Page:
2. Plasmid Copy Number Determination by Quantitative Polymerase Chain Reaction.

    PubMed

    Anindyajati; Artarini, A Anita; Riani, Catur; Retnoningrum, Debbie S

    2016-01-01

    that both primer pairs were acceptable and were predicted to have good performance. Those predictions were in agreement with the in vitro test that gave a single band in the PCR product's electropherogram and a single peak in DNA amplicon's melting curve with a Tm value of 79.01 ± 0.11°C for the tdk primer and 81.53 ± 0.29°C for the ori primer. The efficiency of each primer was 1.95 and 1.97, respectively. The calculation result of pCAD's copy number was 13.1 ± 0.3 copies/cell, showing that pCAD's low copy number has been determined and confirmed. Meanwhile, it was 576.3 ± 91.9 copies/cell for pJExpress414-sod, in accordance with the hypothesis that pUC ori regulates the high copy number plasmid. In conclusion, the designed primers and qPCR conditions used in this study can be used to determine plasmid copy number for plasmids with pBR322 and pUC ori. The method should be tested further on plasmids harboring other type of ori. PMID:27110501

  3. Plasmid Profiles of Virulent Rhodococcus equi Strains Isolated from Infected Foals in Poland.

    PubMed

    Kalinowski, Marcin; Grądzki, Zbigniew; Jarosz, Łukasz; Kato, Kiyoko; Hieda, Yu; Kakuda, Tsutomu; Takai, Shinji

    2016-01-01

    Rhodococcus equi is an important bacterial pathogen in foals up to 6 months old, widespread in horse farms all over the world. It was found that only virulent R. equi strains expressing 15-17 kDa virulence-associated protein (VapA) and having large virulence plasmid of 85-90 kb containing vapA gene are pathogenic for horses. To date, 12 plasmid types have been reported in VapA positive strains from horses. There are no data concerning plasmid types of Polish field R. equi strains isolated from horses and horse farm environment. The aim of the study is to determine plasmid profiles of virulent R. equi strains isolated in Poland from dead foals as well as from soil samples taken from horse breeding farms. Plasmid profiles of 10 clinical strains derived from 8 farms and 11 environmental strains from 3 farms, confirmed as virulent by PCR, were compared with 12 reference strains containing the known plasmid size and type. Plasmid DNAs were analysed by digestion with the restriction endonucleases BamHI, EcoRI, EcoT22I, and HindIII for detailed comparison and estimation of plasmid sizes. The results of RFLP analysis revealed that all except one isolates used in the study are classified as VapA 85 kb type I plasmid. One strain harboured VapA 87 kb type I plasmid. This is the first report of plasmid types of Polish field R. equi strains. The results of our preliminary investigations on horse farms located in central and eastern Poland indicate that the virulent R. equi strains thus far isolated from diseased foals and horse farms environment represent a highly uniform plasmid pattern. PMID:27074033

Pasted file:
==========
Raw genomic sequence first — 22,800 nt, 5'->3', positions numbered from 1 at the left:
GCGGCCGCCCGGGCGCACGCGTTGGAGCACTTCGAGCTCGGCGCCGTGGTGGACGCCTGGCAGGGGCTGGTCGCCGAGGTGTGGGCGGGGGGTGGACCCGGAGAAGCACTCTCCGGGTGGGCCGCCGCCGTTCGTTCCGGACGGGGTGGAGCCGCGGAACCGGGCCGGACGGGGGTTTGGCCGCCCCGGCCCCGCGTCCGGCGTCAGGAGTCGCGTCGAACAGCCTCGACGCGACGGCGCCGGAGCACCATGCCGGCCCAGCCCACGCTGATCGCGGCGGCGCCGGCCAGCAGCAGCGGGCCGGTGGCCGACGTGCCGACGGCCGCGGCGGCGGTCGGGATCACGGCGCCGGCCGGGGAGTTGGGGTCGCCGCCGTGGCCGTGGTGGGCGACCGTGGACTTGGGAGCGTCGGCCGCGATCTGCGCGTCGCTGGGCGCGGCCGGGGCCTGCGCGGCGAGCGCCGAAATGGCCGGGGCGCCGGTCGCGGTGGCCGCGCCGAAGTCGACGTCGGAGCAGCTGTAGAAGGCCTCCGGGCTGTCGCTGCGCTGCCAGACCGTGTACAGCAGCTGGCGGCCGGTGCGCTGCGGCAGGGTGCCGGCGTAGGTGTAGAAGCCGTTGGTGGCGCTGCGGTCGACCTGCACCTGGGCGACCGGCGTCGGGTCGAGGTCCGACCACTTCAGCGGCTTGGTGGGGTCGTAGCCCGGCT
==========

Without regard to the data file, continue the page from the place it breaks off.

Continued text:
4. Plasmid Profiles of Virulent Rhodococcus equi Strains Isolated from Infected Foals in Poland

    PubMed Central

    Kalinowski, Marcin; Grądzki, Zbigniew; Jarosz, Łukasz; Kato, Kiyoko; Hieda, Yu; Kakuda, Tsutomu; Takai, Shinji

    2016-01-01